Yoga and eating food with hands
Eating food with the hand is a part of tradition, Culture, ritual and health based on the concept of Pancha Karma Indriya ( five organs of action ) and pancha janana Indriya (five organ of senses ) of yoga and Ayurveda in INDIA.
Eating is supposed to be a sensory experience and it is said to evoke emotion and passion. According to the Vedas, hands are the most precious organs of action. The scriptures reveal how every finger is an extension of the five elements. Through the thumb comes space, with the forefinger comes air, the middle finger is fire, the ring finger is water and the little finger represents earth.
Hence, eating with one’s fingers stimulates these five elements and helps in bringing forth digestive juices in the stomach.
The nerve endings on our fingertips are known to stimulate digestion. Feeling your food becomes a way of signalling the stomach that you are about to eat. You become more conscious of the taste, textures and aromas.
Eating food is not merely a way to satisfy the hunger, but to sublimate the senses and infuse satisfaction. It is a way to nourish the inner self.
Traditionally, the six tastes (Sweet, Salty, Pungent, Astringent, Sour and Bitter ) and varied food items are served all together on one platter(called Thali )which immediately pacifies the sense of vision, smell, taste and touch.
Silence is observed, in order for the sense of hearing to be as less stimulated as possible and take the stimulus from the sub vocalization of the sound of chewing. All of this help in the activation of salivary glands and salivary amylase (the enzyme responsible for aiding in the catabolic action on the food). The five sensory organs ( eyes ,ears, nose , tounge and skin ) when engaged in the activity of eating food in the above said traditional method .Have minimal outgoing tendencies and the senses go into the anabolic or energy conservation mode so that this energy is utilized for digestion .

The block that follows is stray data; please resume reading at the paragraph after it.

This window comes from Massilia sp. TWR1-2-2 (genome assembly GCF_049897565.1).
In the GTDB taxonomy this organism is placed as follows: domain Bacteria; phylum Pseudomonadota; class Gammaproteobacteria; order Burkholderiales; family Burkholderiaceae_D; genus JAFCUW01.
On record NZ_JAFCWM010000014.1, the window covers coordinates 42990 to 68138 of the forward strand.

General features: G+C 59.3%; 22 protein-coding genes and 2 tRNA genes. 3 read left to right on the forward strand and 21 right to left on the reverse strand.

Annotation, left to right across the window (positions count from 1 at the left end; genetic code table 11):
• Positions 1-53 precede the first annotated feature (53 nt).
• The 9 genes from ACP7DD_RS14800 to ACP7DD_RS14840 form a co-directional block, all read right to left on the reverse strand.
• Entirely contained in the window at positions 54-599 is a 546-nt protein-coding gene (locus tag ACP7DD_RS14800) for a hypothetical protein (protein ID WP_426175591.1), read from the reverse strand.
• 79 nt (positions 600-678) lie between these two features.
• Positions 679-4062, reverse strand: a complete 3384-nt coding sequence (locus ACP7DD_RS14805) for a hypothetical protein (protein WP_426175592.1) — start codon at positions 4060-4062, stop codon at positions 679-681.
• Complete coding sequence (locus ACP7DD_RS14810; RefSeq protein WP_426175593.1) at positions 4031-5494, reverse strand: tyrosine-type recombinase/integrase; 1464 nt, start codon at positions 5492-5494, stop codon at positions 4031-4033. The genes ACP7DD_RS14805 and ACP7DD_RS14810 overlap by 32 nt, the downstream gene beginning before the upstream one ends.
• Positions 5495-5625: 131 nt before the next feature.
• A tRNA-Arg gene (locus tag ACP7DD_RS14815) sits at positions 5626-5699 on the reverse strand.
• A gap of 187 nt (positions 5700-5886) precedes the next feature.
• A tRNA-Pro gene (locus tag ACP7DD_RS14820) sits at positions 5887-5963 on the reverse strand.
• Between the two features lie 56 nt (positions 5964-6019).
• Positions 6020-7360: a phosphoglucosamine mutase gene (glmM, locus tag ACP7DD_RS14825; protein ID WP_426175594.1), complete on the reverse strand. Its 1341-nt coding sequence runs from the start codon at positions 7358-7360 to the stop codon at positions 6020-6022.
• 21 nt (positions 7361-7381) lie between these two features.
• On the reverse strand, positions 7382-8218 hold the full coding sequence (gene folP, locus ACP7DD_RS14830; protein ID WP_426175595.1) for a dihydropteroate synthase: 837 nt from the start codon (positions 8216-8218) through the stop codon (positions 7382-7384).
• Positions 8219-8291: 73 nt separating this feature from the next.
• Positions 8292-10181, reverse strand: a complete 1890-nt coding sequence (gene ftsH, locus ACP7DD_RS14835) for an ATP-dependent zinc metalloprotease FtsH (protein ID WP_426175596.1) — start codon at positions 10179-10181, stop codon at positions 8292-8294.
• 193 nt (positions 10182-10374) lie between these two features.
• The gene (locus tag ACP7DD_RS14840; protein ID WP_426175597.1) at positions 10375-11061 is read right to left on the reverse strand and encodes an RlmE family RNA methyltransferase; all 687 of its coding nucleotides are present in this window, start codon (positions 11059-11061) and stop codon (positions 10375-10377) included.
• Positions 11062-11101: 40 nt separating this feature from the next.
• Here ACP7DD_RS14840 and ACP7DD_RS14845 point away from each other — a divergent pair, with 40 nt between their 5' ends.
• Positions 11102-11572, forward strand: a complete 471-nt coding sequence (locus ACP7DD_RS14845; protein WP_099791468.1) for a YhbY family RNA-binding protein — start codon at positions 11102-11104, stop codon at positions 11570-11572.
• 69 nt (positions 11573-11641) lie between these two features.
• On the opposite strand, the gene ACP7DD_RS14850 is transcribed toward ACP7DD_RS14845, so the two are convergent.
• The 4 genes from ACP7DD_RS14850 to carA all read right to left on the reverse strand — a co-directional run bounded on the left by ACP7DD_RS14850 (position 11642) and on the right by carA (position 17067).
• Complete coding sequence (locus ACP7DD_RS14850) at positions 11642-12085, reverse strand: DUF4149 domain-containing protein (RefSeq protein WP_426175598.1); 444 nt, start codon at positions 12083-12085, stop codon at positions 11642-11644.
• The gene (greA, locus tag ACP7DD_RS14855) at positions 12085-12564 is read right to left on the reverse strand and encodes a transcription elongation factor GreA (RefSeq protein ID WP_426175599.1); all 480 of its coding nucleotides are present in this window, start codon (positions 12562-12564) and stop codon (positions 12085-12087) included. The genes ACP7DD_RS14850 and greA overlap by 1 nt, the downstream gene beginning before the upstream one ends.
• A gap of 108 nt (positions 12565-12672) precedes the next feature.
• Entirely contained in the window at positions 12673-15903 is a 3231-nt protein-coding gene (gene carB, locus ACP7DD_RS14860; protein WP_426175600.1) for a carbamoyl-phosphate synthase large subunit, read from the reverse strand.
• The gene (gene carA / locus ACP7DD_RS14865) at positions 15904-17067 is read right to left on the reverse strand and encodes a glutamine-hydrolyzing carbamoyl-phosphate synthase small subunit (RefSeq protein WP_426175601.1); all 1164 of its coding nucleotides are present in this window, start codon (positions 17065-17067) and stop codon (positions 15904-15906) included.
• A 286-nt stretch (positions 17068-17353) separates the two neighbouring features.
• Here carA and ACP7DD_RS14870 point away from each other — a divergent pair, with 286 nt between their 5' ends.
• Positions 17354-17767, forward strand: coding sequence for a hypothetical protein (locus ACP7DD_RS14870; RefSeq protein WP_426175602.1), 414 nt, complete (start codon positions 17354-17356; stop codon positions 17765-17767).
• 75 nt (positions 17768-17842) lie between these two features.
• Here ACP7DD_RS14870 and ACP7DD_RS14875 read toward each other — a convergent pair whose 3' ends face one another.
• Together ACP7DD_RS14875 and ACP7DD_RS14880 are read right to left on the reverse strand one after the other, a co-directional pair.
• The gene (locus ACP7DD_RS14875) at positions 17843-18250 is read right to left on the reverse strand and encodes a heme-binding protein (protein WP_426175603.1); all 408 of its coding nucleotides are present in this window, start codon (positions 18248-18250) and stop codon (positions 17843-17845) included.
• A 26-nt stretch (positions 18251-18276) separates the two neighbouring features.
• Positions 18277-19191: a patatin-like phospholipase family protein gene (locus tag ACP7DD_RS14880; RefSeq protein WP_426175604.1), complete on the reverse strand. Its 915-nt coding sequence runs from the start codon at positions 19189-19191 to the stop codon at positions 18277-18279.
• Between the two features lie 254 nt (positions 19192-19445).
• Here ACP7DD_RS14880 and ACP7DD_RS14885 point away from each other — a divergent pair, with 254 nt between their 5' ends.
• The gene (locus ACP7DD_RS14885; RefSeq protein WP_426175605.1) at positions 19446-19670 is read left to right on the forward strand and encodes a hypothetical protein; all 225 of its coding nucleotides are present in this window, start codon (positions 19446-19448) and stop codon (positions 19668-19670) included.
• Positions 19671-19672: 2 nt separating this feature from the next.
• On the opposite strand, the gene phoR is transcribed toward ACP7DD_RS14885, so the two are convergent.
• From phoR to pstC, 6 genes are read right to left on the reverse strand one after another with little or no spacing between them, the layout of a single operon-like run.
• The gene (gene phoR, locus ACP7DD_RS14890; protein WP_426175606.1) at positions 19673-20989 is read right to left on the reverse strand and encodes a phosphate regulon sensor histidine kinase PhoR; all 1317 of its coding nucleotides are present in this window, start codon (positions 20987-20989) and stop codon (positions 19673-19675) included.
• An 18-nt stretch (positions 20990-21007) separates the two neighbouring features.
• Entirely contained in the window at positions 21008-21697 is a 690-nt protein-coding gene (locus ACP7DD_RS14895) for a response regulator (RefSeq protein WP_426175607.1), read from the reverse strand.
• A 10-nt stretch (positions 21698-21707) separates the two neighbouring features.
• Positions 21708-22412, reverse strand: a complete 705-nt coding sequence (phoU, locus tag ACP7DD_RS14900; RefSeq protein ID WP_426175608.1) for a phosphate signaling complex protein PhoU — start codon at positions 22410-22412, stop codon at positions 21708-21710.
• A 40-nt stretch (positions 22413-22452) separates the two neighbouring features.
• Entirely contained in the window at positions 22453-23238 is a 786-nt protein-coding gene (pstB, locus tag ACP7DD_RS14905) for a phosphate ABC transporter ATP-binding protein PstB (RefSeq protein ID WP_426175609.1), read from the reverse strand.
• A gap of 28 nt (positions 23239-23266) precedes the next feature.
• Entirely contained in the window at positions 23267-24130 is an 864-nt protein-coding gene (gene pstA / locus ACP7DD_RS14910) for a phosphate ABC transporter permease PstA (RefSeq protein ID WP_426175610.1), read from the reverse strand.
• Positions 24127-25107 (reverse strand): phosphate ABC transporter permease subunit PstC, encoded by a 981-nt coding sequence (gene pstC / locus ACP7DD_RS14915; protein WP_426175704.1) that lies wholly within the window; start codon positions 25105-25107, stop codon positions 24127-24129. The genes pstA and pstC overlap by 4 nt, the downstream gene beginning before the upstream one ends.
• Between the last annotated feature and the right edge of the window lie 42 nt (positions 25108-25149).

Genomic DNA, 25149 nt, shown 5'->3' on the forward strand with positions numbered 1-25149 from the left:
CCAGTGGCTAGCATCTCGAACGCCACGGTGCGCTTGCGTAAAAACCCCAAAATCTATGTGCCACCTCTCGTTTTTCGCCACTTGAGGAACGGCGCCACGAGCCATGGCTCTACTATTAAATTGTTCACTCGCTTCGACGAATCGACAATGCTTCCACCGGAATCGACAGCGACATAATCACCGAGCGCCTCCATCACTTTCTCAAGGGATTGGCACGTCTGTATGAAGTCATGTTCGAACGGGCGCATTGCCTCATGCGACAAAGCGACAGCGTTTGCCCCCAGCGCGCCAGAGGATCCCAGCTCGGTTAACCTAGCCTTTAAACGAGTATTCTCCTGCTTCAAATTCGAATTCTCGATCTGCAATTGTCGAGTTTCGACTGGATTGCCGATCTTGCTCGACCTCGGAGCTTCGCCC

The five organ of action - hands ,feet, organs of reproduction, organs of eliminaton and vocal cords have the tendency to respond according to the information collected by the five sensory organs and are generally catabolic in nature.
· The use of hands allows one to feel the texture and temperature of the food , which further stimulates the salivary glands using the sense of touch, smell, and sight. it also prevents one from eating very hot or very cold food as these extreme temperatures are not pleasing to the human body and neither is good for the digestive fire.
· As we use hands to eat food, we tend to bring the fingers and thumb close to each other , which forms Sumana Mudra. The center of the palm is the seat of digestive organs as per acupressure. When we use hands for eating food, we naturally trigger these pressure points, which help in the release of digestive juices from the liver and gall bladder.
· The center of the palm is also one of the most therauptic Marma points that activate the release of pranic energy in the entire body, which is triggered in the use of hands